But isn’t shaping an online identity what corporations themselves do obsessively? So, does grooming a personal Web identity turn a person into his own spin doctor, not to mention a mirror-gazer unduly concerned with appearance?

I know I run the risk of sounding like a harrumphing, hidebound stick-in-the-mud, pining for a mythical time when kids were, gosh, just kids. But it did used to be the case that students merely stuffed their typewritten assignments in a forgotten desk drawer, if they kept them at all. In a pre-looking-glass world no one cared about your long-ago minutiae — and really, I doubt anyone does today. So why are we fetishising these things, implicitly telling students that their “portfolios” will matter? Because it reflects well on universities as career-engines?

But what do I know? The world has whirled on its axis. I came of age when young women wore shapeless dresses and no makeup as a matter of pride. Today, campuses are fashion shows and female students would-be sexpots. Boys pump iron. Campus events feature German cars and local radio stations, but nothing deliberately political.

Groom fits this vibe better than I do. He uses a comic-book-superhero avatar, speaks in a steady stream of movie references, peppers his writings with high-wattage expressions (“excited”, “blown away”), and runs a sidebar of “testimonials” adjacent to every blog post. (Ed tech, like many spheres, can be a heady mutual-admiration society, as the conference bore out.) So let’s drink deeply of the Domaine de Moi-même, or whatever vintage (in new bottles) we’re tasting this week. After all, it’s empowering, whatever that means.

Indeed, it’s a pedagogy of uncertainty.


8 Responses to “A résumé of one’s own”

  1. December 11, 2012 at 7:13 am

    What puzzles me most about Professor Groom’s initiative is why he believes that universities have a role to play in providing students with “a personal web space”. People — especially young, computer-literate people — have so many options for developing their on-line identities and profiling their work. Aside from the most obvious, like Facebook and Linkedin, look at what you’ve done with your WordPress account — a combination blog, resume and archive. Would universities really be bringing something new to the party? Or just jumping on the bandwagon?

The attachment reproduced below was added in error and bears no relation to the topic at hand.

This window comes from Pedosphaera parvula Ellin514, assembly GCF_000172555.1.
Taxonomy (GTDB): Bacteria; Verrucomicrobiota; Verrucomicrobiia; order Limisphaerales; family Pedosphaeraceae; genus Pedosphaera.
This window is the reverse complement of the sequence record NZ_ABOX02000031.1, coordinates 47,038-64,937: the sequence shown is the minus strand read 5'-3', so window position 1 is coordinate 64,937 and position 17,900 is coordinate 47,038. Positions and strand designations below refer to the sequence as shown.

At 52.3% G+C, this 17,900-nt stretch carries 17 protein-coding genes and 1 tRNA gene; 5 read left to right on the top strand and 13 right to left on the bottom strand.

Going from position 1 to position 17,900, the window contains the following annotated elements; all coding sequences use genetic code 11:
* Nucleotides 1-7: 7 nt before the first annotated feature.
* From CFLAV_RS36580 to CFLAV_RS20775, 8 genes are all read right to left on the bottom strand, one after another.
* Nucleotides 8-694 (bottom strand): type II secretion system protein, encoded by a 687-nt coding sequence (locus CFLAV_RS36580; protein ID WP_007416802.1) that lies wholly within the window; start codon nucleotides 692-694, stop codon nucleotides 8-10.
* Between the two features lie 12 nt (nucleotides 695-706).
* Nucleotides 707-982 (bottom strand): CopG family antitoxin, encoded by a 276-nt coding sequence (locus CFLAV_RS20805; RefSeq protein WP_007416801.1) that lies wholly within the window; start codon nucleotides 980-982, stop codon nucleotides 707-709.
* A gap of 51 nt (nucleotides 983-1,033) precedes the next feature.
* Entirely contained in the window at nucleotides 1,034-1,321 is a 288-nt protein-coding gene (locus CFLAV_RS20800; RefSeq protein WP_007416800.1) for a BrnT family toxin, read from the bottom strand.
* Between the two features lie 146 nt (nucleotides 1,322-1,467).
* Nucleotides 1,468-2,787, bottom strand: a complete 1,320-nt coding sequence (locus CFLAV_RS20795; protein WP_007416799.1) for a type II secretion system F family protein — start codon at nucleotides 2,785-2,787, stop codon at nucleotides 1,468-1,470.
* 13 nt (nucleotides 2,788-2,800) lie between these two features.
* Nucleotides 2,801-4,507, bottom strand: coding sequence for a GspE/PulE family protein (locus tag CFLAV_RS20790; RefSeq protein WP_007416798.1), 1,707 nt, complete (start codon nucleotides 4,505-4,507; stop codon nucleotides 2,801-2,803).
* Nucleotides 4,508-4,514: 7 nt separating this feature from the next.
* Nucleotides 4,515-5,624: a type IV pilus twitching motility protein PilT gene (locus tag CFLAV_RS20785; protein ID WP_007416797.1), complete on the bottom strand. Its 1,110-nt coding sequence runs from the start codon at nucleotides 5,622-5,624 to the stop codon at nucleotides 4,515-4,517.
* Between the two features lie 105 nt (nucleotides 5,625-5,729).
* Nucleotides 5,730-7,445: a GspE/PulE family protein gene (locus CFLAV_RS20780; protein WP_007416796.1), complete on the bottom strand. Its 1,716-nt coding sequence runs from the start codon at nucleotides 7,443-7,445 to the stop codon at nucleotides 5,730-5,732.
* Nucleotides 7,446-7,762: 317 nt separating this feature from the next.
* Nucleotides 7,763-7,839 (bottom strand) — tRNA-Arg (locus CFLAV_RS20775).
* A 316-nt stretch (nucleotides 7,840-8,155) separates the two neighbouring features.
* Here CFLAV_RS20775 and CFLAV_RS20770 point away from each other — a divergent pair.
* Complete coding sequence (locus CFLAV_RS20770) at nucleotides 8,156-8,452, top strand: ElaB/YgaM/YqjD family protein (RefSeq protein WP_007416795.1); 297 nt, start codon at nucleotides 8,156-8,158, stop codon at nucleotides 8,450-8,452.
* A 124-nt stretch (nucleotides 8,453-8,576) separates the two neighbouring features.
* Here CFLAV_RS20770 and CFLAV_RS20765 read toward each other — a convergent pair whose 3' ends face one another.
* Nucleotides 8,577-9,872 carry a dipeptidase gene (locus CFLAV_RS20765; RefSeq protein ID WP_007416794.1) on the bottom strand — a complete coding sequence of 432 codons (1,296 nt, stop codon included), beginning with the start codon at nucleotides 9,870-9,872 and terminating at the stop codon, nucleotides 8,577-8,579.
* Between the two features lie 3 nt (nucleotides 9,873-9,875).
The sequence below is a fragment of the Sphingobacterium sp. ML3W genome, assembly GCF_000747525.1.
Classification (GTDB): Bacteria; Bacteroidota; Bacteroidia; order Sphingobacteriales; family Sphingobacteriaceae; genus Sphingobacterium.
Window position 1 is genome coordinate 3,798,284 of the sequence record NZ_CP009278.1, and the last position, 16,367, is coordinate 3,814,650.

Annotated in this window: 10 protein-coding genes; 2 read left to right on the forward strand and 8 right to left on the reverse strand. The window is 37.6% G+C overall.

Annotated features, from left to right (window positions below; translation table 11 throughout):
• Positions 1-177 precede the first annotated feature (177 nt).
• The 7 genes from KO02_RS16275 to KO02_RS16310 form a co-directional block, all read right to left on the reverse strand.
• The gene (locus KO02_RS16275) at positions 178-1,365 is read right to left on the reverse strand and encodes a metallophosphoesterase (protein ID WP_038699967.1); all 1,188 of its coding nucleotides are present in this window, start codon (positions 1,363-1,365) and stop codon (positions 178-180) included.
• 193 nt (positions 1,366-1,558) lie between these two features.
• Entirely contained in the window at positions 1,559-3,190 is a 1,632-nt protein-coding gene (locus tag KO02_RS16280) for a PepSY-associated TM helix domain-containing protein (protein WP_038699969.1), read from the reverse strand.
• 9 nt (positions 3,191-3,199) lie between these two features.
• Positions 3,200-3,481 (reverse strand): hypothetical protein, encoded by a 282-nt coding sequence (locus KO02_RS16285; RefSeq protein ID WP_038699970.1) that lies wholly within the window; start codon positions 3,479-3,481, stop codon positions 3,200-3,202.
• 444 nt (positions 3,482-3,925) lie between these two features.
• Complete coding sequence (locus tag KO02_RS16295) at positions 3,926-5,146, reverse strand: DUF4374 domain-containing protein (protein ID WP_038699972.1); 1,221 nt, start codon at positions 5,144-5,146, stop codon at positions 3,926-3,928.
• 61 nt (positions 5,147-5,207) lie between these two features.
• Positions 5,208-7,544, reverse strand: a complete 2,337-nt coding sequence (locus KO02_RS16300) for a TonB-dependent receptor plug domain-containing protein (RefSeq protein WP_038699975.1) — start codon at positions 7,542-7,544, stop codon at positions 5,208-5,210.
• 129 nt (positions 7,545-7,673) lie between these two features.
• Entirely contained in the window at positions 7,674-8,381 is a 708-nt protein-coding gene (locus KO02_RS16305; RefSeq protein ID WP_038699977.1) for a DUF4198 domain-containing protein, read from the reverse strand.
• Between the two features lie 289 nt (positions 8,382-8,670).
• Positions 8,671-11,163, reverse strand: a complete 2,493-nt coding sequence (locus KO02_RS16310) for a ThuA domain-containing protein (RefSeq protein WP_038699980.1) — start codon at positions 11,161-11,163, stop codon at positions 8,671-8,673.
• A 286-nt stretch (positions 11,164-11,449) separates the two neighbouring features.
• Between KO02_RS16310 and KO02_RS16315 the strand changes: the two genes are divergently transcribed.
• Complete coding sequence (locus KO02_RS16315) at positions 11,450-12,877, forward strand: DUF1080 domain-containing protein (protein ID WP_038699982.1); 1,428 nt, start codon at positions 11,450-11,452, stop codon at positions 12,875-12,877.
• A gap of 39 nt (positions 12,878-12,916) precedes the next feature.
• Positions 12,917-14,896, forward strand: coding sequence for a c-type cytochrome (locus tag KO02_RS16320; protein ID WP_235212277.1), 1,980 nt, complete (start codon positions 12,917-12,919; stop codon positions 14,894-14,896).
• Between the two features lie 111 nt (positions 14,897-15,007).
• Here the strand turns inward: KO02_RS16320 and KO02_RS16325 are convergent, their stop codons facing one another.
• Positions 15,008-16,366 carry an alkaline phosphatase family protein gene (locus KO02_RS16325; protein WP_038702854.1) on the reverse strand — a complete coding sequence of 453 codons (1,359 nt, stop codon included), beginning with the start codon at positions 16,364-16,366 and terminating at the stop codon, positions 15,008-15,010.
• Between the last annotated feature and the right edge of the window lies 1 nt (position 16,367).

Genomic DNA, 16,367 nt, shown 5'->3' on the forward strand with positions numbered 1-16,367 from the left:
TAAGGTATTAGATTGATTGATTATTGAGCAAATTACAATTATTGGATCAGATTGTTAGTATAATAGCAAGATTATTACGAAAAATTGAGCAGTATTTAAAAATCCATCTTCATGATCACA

• December 11, 2012 at 2:36 pm

      I think the initiative is partially to expose students, young people, to options other than corporate owned spaces like LinkedIn or Facebook. Stephen Downes wrote a long time ago about the value of having your own website, with your own control over it.

    • December 11, 2012 at 6:53 pm

      I guess some of the selling points are (a) the space is ‘permanent’ (but whether more so than Facebook is debatable); (b) the space is more unstructured and thus apt to inspire thought and creativity; and (c) the space affords (theoretically) more opportunity for interlinking with the academic community. I suppose from the university’s end it also holds the potential of keeping some alumni more engaged with the campus. But in truth it is competing with Facebook and LinkedIn, and whether most students would avail themselves of this space, especially in the long term when those competing spaces vie for their attention, is doubtful. So the ‘permanence’ is very questionable. Then again, if 5% or 10% of the students truly engage with the space during their four years or so, then perhaps it’s deemed a success.